Negative Liquid Crystal Cell with Parallel Patterned Electrodes for High Transmittance and Fast Switching

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  • ABSTRACT

    We propose a negative liquid crystal (n-LC) cell with parallel patterned electrodes for high transmittance and fast response. The proposed cell has higher transmittance and shorter response time than a conventional fringe-field switching cell using n-LCs, because the proposed cell does not have transmittance dips and does have a thinner LC layer.


  • KEYWORD

    Fast switching , High transmittance , Wide viewing angle , Liquid crystal , In-plane switching mode

  • INTRODUCTION

    Liquid crystal displays (LCDs) are used widely in everyday life because of their various advantages such as light weight, low driving voltage, and low power consumption. Various efforts have been made to improve the quality of LCDs-for example, high transmittance, high resolution, high contrast, and wide viewing angle characteristics. Several liquid crystal (LC) modes, such as twisted nematic, vertical alignment, and in-plane switching (IPS), have been competing against one another in the LCD market [1-4].

    Among the various LCD modes, the IPS mode is one of the mainstream technologies developed to achieve a wide viewing angle [4-9]. The IPS mode exhibits wide viewing angle characteristics because the LCs are rotated in a plane parallel to the glass substrates. However, the IPS mode suffers from low transmittance above the patterned electrodes.

    To enhance the transmittance of the IPS mode, the fringe-field switching (FFS) mode has been proposed [10-13]. The FFS mode exhibits higher transmittance than the IPS mode. Moreover, an FFS cell using LCs with negative dielectric anisotropy (n-LCs) exhibits higher transmittance than one using LCs with positive dielectric anisotropy (p-LCs). In addition, n-LCs can be driven at a low frame rate, because image flickering due to the flexoelectric effect is smaller in n-LCs than in p-LCs [14]. However, the transmittance above and between the patterned electrodes in an FFS cell using n-LCs still needs further improvement. Moreover, the response time of n-LCs is longer than that of p-LCs because of the higher viscosity of the former. Several methods have been proposed to improve the transmittance and response time of the FFS and IPS modes [15-17]. However, these methods suffer from disadvantages such as complicated operation and high operating voltage.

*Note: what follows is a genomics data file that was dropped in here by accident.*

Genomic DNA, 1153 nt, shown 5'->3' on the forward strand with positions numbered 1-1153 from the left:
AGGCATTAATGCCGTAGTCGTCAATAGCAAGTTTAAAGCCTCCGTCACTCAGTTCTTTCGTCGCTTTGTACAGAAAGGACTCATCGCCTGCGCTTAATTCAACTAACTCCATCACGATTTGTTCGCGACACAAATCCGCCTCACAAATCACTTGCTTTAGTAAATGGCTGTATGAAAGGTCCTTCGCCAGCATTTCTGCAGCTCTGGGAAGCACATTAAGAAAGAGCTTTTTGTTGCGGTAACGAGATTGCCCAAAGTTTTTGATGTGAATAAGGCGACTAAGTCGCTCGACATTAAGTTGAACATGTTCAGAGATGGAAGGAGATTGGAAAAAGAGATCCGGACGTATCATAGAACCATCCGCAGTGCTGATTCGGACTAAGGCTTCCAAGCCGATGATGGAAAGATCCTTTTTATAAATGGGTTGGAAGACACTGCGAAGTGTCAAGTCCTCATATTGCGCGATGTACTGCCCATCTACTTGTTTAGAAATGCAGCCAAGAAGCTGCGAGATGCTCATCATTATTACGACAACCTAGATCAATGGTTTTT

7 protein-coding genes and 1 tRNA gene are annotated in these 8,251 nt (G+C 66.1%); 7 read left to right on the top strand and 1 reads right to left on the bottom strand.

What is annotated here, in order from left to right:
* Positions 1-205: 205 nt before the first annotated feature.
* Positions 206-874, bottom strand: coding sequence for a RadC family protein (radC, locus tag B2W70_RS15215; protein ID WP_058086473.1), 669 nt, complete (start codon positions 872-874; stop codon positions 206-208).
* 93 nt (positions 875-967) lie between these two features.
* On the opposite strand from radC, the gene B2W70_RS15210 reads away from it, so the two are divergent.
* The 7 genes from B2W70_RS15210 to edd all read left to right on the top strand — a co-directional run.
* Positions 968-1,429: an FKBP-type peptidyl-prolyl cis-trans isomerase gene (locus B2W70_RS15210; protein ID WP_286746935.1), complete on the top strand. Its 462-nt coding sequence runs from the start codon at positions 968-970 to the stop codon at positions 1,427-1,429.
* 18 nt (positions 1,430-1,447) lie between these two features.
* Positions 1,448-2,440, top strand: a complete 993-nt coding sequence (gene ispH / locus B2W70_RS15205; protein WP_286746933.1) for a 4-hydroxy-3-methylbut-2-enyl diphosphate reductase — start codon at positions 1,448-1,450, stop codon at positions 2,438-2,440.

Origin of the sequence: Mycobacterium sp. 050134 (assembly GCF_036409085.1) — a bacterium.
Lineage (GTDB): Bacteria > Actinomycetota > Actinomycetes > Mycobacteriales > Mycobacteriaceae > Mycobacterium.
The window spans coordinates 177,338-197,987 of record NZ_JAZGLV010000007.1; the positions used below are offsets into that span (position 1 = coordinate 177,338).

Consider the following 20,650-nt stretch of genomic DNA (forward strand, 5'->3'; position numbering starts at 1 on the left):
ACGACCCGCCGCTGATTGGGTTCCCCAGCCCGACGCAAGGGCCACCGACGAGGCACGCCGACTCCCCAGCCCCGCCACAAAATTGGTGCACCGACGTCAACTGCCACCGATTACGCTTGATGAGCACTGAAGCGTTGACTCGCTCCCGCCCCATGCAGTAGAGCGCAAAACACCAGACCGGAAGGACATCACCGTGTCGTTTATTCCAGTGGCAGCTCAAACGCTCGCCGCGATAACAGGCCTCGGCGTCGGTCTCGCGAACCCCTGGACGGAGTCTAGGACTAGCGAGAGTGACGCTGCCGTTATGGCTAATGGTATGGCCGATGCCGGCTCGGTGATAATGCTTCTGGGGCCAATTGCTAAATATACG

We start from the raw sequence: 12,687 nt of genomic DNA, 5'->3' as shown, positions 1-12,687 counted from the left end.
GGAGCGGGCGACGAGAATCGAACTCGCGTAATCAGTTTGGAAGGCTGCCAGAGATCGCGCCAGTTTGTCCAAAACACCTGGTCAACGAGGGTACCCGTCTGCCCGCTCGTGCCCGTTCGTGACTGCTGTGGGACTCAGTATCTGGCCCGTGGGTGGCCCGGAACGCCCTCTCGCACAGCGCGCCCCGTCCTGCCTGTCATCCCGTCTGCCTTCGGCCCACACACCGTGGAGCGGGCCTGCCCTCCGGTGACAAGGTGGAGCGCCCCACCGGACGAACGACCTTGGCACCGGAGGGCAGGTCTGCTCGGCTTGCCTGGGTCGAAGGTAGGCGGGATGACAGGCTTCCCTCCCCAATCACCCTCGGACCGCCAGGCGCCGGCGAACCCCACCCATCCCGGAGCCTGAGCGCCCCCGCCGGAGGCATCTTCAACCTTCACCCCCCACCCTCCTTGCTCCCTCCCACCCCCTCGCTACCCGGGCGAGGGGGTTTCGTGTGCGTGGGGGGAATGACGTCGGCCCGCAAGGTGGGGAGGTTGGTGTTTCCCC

In this paper, we propose an n-LC cell with parallel patterned electrodes for high transmittance and fast response. The proposed cell has a higher transmittance and a shorter response time than a conventional FFS cell using n-LCs, because the proposed cell does not have transmittance dips and has a thinner LC layer. It maintains the wide viewing angle characteristics of the conventional FFS mode using n-LCs.

    II. OPERATING PRINCIPLE

    To improve the electro-optical characteristics of a homogeneously aligned n-LC cell, we employed a double-sided patterned electrode structure [17-21], as shown in Fig. 1. The top and bottom patterned electrodes were parallel to each other, but their positions were shifted away from each other.

    Figure 2 illustrates schematically the operating principle of the proposed cell. The operating principle of the proposed cell is similar to that of the conventional FFS mode using n-LCs. In the initial state, the LCs are homogeneously aligned along one of the transmission axes of the crossed polarizers so that the cell is in the dark state. By applying different voltages to the top and bottom patterned electrodes, an oblique electric field is built into the LC layer. The LCs are rotated counterclockwise by the applied electric field, so that the proposed cell shows the bright state.

    III. SIMULATION CONDITIONS